Sweet Leaf Tea Case Study For your first case study, please answer the five questions over the Sweet Leaf Tea case that begins on page 69 of your textbook.

Sweet Leaf Tea Case Study For your first case study, please answer the five questions over the Sweet Leaf Tea case that begins on page 69 of your textbook. The questions are on page 71. If you use outside resources to answer your questions, please be sure to cite properly using either MLA or APA guidelines. Each question is worth 20 points.Please include the questions in your case study paper. All papers should be at minimum, two full pages and no more than four pages. Use Times New Roman, 12 point, and single space paragraphs. Please email me with any questions. Thank you. 70 Chapter Three
would represent who they were, laid back
and fun, but didn’t forget Clayton’s Grandma
Mimi. SLT could be described as a cool prod-
uct for “good times and happy moments.”
Before SLT could build a large fan base
they needed people to try their product. In an
interview conducted by Inc. Magazine Clayton
stated: “Sampling is the best form of marketing.
You’ve got to get the product past people’s lips.
In 2002 they started partnering with music
festivals like Austin City Limits (ACL),
Lollapalooza, South-by-South West (SXSW),
and Country Thunder. The folks attending the
festivals were thirsty and willing to try new
drinks. This also allowed them to target their
core target audience-young (25-45), laid back,
hip, and health conscious beverage drinkers.
Initially, ninety percent of their advertis-
ing budget went to sampling (Inc.). Focusing
their sampling program during music festivals
them grow the brand by being on the shelves
of a national chain store and also helped them
connect to other distributors. But more impor-
tantly was that SLT had built a strong connec-
tion with their customers, with most of them
willing to search far and wide for a bottle for
SLT. This truly helped them become a success-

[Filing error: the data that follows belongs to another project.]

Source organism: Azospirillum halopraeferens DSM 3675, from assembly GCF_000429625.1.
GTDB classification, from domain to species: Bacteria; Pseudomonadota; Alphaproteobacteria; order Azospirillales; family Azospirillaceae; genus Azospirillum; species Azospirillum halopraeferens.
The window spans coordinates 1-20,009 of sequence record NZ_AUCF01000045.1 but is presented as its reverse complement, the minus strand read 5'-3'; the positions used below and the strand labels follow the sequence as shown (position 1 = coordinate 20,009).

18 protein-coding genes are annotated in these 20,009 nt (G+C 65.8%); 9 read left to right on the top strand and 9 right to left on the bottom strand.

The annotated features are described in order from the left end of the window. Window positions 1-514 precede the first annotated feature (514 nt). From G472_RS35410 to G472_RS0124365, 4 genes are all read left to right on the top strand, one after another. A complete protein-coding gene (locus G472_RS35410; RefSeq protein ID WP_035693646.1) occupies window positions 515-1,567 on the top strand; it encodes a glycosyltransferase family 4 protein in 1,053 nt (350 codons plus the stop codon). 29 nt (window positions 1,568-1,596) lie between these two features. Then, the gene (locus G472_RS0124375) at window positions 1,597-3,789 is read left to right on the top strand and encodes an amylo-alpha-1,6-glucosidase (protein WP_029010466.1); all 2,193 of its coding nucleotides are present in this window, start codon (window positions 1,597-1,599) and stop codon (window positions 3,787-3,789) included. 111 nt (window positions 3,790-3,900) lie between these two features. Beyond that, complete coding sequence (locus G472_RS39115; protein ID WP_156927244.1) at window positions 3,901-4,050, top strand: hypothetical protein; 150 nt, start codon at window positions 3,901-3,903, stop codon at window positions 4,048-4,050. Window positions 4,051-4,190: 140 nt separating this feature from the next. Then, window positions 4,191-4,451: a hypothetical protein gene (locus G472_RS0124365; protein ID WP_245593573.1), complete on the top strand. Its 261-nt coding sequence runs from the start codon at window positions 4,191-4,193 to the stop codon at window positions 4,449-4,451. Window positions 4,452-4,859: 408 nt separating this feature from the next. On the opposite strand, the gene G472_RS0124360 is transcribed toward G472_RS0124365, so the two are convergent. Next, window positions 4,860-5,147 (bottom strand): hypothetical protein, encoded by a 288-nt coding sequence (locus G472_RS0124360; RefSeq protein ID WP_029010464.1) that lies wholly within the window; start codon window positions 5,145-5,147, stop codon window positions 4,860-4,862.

ful company.
In 2008, with an infusion of money from
Catterton Partners, a Connecticut-based private
equity firm, and Nestle Waters North America
Inc., SLT had expanded their marketing beyond
sampling and store partnerships. In 2009 they
had three major advertising updates—(1) they
launched a new website (2) hired a dedicated
Twitter writer (3) and added a team of Facebook
managers for the fan page. 8, 11 SLT empowered
every employee to be a spokesperson for the
brand-with even their receptionist taking a
core part in their Twitter and Facebook posts.
Initially the core communication for Sweet Leaf
Tea was through direct-to-customer marketing at
music festivals. The owners, Clayton and David,
were at the music festivals handing out their prod-
uct. This allowed customers to meet the people
behind the beverage and link friendly faces to a
good beverage. Also the association with music
festivals may have helped the brand develop the
“cool and fun” image they were pushing. S, 12
Once SLT had expanded beyond the cen-
tral Texas market they needed to find a way to
stay connected to their customers and keep
allowed them to target masses of people at a
time when they were thirsty such as the dead of
summer in Texas, Chicago, and Arizona.
SLT realized very early, however, that they
needed to be on store shelves if they wanted their
customers to find and buy the product. Selling
their product at a few music festivals a year
wouldn’t be enough to keep them in business. 12
Their first major store partnership was with
Whole Foods (WF) in 2002, which launched them
on store shelves in the greater Texas market.12
Adi Wilk, the former marketing manager at SLT,
stated that the Whole Foods partnership “lifted
the brand.” In 2006 Whole Foods expanded the
SLT market to all of their stores in the U.S.12
Along with the Whole Foods partnership
they also found distribution through part-
nerships with 7-11 stores, placement in Texas
school vending machines, and at army bases.12
This allowed fans that may have tried SLT at
Lollapalooza to find it in Chicago, or people that
traveled to Austin for ACL or SXSW to find it